Woody Guthrie: Songs and Art * Words and Wisdom (Chronicle Books) is a lavish hard-cover book collated by the legendary folk singer’s daughter Nora Guthrie and Robert Santelli. Let’s give props to one of our own: Santelli was the Aquarian Weekly’s Jersey Shore correspondent before he left us all in the dust to be handpicked by Jann Wenner at Rolling Stone in 1993 to be one of the original curators of the Rock’n’Roll Hall of Fame. So he moved to Cleveland and served in that capacity for seven years until he got a phone call from Paul Allen [1953-2018], the billionaire NBA/NFL owner who started Microsoft with Bill Gates, who flew him to Seattle to start MoPOP (The Museum Of Pop Culture). The Santelli family fell in love with the Pacific Northwest (they live there still). Then he goes and starts The Grammy Museum in Los Angeles, writes 12 books and develops the Woody Guthrie Center in Tulsa Oklahoma with Nora Guthrie. All this from a kid who started out as a beach bum surfer dude who loved Bruce and could string a few sentences together?
After traveling to India for the Ravi Shankar centennial, he called home.
Mike Greenblatt: Dude, you’re like king of the world now!
Bob Santelli: Hardly.
MG: Just remember who gave you your start.
BS: You did.
MG: Well, actually it was Jim Rensenbrink, the original owner here at the Aquarian. I just assigned the stories.
BS: I was single then so I could run down the shore every weekend and go to The Stone Pony, Upstage or The Fast Lane.
Suffice it to say, Santelli and Nora Guthrie are keeping Woody Guthrie where he belongs: as America’s greatest folk-singer, a man who wrote poetry, painted, illustrated, wrote novels, composed children’s songs, kept journals, was a profuse letter-writer, and philosopher. The man was as passionate about politics as he was about the plight of poor people.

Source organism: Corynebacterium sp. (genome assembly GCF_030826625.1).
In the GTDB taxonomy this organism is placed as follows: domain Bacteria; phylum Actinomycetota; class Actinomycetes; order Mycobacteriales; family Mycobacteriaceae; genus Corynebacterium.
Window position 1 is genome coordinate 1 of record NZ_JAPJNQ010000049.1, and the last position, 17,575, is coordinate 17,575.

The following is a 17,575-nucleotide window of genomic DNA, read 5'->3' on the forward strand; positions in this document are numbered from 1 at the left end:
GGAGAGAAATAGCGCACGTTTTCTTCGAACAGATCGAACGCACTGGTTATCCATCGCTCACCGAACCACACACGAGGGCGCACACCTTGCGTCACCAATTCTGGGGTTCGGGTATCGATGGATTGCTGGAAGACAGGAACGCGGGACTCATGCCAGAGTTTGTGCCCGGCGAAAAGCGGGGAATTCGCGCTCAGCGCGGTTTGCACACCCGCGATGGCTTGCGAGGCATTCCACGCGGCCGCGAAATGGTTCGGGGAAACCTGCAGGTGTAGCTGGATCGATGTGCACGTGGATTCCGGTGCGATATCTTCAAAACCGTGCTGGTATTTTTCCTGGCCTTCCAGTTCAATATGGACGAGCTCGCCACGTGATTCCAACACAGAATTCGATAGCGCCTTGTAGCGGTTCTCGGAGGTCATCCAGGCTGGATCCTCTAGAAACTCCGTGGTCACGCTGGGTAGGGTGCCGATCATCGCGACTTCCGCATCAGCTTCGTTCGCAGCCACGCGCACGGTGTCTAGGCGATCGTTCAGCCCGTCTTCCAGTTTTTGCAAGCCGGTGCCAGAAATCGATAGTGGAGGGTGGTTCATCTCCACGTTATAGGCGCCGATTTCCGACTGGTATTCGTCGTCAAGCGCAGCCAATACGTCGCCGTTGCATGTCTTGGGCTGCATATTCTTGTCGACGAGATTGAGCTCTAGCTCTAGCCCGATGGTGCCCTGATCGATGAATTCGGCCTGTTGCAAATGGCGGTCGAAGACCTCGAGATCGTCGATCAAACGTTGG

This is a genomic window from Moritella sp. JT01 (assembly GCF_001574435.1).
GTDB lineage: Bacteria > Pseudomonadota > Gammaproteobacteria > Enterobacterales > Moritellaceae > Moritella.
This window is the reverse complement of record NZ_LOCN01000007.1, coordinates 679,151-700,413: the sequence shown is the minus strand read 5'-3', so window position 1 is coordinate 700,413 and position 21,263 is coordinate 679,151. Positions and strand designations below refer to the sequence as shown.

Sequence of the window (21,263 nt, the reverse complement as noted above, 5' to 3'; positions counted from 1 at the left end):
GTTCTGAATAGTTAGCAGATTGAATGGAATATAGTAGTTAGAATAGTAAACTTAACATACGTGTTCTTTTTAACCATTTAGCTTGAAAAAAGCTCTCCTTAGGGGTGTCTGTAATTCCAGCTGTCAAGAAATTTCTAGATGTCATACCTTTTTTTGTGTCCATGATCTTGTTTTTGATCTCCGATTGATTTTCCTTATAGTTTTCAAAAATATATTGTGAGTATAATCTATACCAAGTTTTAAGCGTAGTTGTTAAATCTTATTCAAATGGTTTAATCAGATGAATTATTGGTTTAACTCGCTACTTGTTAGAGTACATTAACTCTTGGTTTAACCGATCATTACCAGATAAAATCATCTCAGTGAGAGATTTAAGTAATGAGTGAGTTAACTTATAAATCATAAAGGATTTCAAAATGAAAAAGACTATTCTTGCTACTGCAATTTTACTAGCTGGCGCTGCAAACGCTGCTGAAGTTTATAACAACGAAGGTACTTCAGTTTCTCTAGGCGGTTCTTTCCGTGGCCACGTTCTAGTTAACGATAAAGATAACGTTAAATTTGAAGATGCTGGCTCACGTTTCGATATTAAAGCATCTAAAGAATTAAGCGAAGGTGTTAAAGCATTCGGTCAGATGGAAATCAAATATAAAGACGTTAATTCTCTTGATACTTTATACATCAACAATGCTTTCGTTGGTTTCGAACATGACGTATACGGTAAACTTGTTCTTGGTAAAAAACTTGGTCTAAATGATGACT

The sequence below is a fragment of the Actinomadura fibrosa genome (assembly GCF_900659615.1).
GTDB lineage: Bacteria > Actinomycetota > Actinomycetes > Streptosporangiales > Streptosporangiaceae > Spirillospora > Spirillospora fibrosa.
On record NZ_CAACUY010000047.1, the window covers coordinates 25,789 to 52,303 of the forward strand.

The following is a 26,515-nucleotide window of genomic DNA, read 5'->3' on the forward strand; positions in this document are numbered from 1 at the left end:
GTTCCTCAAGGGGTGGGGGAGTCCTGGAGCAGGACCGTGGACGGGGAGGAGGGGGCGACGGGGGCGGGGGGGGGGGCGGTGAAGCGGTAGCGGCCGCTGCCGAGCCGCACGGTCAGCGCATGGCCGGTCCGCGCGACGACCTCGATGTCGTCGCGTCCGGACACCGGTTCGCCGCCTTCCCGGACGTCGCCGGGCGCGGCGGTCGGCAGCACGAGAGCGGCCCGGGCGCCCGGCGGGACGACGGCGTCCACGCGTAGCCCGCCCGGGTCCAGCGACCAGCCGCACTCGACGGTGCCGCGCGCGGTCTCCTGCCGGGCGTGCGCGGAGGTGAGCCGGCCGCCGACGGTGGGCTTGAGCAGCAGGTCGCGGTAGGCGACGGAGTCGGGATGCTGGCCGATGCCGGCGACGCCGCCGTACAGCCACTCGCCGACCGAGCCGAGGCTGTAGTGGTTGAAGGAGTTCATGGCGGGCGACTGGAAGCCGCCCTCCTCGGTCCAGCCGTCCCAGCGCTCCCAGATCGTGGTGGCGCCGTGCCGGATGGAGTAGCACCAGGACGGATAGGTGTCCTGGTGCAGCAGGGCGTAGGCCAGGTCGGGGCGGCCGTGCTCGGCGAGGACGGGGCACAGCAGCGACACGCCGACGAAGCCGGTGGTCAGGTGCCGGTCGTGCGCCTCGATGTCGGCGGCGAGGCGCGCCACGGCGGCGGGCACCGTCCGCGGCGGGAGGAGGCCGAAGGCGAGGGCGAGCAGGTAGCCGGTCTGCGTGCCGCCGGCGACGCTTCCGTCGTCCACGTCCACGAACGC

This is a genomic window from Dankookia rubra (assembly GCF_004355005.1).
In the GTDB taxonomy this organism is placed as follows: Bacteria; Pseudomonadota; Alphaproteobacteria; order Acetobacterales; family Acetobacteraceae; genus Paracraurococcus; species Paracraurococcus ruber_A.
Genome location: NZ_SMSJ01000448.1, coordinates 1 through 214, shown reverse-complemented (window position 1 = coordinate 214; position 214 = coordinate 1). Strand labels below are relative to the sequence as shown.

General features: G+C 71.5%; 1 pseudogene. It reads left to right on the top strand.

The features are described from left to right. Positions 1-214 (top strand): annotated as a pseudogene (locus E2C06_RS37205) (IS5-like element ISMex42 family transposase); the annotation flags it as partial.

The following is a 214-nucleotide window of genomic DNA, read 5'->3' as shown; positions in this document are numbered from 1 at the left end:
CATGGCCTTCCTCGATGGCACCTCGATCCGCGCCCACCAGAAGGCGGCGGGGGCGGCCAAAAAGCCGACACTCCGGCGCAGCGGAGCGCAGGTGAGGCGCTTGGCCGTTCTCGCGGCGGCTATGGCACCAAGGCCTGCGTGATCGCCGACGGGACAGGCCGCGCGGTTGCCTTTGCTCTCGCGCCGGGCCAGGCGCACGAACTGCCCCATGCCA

He wrote provocatively about economic inequality, immigration reform, fascism, war, corruption, greedy capitalism, patriotism, environmentalism, and spirituality – topics that resonate today even more than when he first wrote them. He wrote children’s songs. He wrote protest songs. In fact, when he was ailing in a New Jersey hospital with the disease that claimed his life, Huntington’s Disease, he was visited by Bob Dylan whose early work blatantly copied Guthrie’s tone, demeanor and outrage.
Guthrie died October 3, 1967, but not before a generation of students on college campuses across the country took his cue and the folk music boom was on. His song “This Land Is Our Land” should be our National Anthem. His song “Old Man Trump” specifically pointed to Fred Trump, the father of America’s worst president, as a racist crooked slumlord who cheated and abused those who had the misfortune of living in one of his horrible buildings. Woody Guthrie suffered such an indignity and wrote about it.
“I suppose that Old Man Trump knows just how much racial hate he stirred up in that blood-pot of human hearts,” wrote Woody, “when he drew that color line here at his Beach Haven family project. Beach Haven ain’t my home! No, I can’t pay this rent! My money’s down the drain and my soul is badly bent! Beach Haven is Trump’s Tower where no Black folks come to roam.”
The apple doesn’t fall far from the tree.
The book is filled with 90+ original hand-written and typed lyrics to such classic Guthrie compositions as “Oklahoma Hills,” “Deportee,” “The Ballad Of Harriet Tubman” and “All You Fascists.” Testimonials from artists as far-ranging as Rosanne Cash, Chuck D, Ani DeFranco and his son Arlo Guthrie paint a picture of a man who lived to write about what he saw no matter the consequences. His voluminous letters to friends and family (the most fascinating part of the book) are a window into his innermost thoughts.
In “Pretty Boy Floyd,” he wrote “…many a starving farmer, the same old story told, how the outlaw paid their mortgage and saved their little homes…’well, you say that I’m an outlaw, you say that I’m a thief, here’s a Christmas dinner for the families on relief.’ Yes, as through this world I’ve wandered, I’ve seen lots of funny men, some will rob you with a six-gun and some with a fountain pen. And as your life you travel, yes, as through your life you roam, you won’t never see an outlaw drive a family from their home.”